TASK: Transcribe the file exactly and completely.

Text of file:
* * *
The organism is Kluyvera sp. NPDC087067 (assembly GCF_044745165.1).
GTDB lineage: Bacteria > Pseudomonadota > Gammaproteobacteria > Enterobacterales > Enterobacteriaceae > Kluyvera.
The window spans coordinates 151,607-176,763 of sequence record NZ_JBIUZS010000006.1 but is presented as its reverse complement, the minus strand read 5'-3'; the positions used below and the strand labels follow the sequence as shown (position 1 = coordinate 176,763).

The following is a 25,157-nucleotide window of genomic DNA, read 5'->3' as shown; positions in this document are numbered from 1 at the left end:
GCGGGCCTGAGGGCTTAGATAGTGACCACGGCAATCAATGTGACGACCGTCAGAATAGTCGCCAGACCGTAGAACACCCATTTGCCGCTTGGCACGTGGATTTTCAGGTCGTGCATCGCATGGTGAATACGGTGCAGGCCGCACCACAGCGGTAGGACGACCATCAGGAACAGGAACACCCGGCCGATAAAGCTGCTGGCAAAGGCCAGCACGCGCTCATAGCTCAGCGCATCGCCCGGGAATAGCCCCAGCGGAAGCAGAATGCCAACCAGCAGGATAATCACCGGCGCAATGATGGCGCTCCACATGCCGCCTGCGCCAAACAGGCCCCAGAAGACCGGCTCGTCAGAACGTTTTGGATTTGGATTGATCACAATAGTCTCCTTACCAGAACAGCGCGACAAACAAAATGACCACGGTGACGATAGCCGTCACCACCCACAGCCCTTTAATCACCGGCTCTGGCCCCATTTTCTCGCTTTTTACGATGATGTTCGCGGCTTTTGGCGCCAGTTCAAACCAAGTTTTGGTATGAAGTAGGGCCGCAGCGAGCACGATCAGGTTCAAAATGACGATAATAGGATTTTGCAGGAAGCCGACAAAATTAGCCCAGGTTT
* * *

The organism is Kluyvera sp. NPDC087067 (assembly GCF_044745165.1).
GTDB lineage: Bacteria > Pseudomonadota > Gammaproteobacteria > Enterobacterales > Enterobacteriaceae > Kluyvera.
The window spans coordinates 151,607-176,763 of sequence record NZ_JBIUZS010000006.1 but is presented as its reverse complement, the minus strand read 5'-3'; the positions used below and the strand labels follow the sequence as shown (position 1 = coordinate 176,763).

The following is a 25,157-nucleotide window of genomic DNA, read 5'->3' as shown; positions in this document are numbered from 1 at the left end:
GCGGGCCTGAGGGCTTAGATAGTGACCACGGCAATCAATGTGACGACCGTCAGAATAGTCGCCAGACCGTAGAACACCCATTTGCCGCTTGGCACGTGGATTTTCAGGTCGTGCATCGCATGGTGAATACGGTGCAGGCCGCACCACAGCGGTAGGACGACCATCAGGAACAGGAACACCCGGCCGATAAAGCTGCTGGCAAAGGCCAGCACGCGCTCATAGCTCAGCGCATCGCCCGGGAATAGCCCCAGCGGAAGCAGAATGCCAACCAGCAGGATAATCACCGGCGCAATGATGGCGCTCCACATGCCGCCTGCGCCAAACAGGCCCCAGAAGACCGGCTCGTCAGAACGTTTTGGATTTGGATTGATCACAATAGTCTCCTTACCAGAACAGCGCGACAAACAAAATGACCACGGTGACGATAGCCGTCACCACCCACAGCCCTTTAATCACCGGCTCTGGCCCCATTTTCTCGCTTTTTACGATGATGTTCGCGGCTTTTGGCGCCAGTTCAAACCAAGTTTTGGTATGAAGTAGGGCCGCAGCGAGCACGATCAGGTTCAAAATGACGATAATAGGATTTTGCAGGAAGCCGACAAAATTAGCCCAGGTTT